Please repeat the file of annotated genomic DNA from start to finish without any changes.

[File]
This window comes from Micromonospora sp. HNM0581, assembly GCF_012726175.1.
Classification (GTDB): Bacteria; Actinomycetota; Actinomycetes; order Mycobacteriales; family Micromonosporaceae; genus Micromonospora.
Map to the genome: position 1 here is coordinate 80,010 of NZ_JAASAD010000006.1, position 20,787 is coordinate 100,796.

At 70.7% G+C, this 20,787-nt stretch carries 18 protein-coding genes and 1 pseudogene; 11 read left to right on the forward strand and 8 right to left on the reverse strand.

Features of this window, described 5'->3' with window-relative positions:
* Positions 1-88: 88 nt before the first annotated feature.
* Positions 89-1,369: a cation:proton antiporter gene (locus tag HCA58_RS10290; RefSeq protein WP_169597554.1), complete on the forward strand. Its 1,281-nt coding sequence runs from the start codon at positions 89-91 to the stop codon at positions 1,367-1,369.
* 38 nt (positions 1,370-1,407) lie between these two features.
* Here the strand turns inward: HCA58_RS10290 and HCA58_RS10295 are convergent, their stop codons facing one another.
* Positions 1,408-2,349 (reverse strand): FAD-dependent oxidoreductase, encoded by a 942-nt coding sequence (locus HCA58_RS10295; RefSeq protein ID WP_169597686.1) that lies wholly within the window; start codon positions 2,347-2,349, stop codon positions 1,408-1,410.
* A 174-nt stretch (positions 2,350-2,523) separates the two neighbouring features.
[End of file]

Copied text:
This window comes from Micromonospora sp. HNM0581, assembly GCF_012726175.1.
Classification (GTDB): Bacteria; Actinomycetota; Actinomycetes; order Mycobacteriales; family Micromonosporaceae; genus Micromonospora.
Map to the genome: position 1 here is coordinate 80,010 of NZ_JAASAD010000006.1, position 20,787 is coordinate 100,796.

At 70.7% G+C, this 20,787-nt stretch carries 18 protein-coding genes and 1 pseudogene; 11 read left to right on the forward strand and 8 right to left on the reverse strand.

Features of this window, described 5'->3' with window-relative positions:
* Positions 1-88: 88 nt before the first annotated feature.
* Positions 89-1,369: a cation:proton antiporter gene (locus tag HCA58_RS10290; RefSeq protein WP_169597554.1), complete on the forward strand. Its 1,281-nt coding sequence runs from the start codon at positions 89-91 to the stop codon at positions 1,367-1,369.
* 38 nt (positions 1,370-1,407) lie between these two features.
* Here the strand turns inward: HCA58_RS10290 and HCA58_RS10295 are convergent, their stop codons facing one another.
* Positions 1,408-2,349 (reverse strand): FAD-dependent oxidoreductase, encoded by a 942-nt coding sequence (locus HCA58_RS10295; RefSeq protein ID WP_169597686.1) that lies wholly within the window; start codon positions 2,347-2,349, stop codon positions 1,408-1,410.
* A 174-nt stretch (positions 2,350-2,523) separates the two neighbouring features.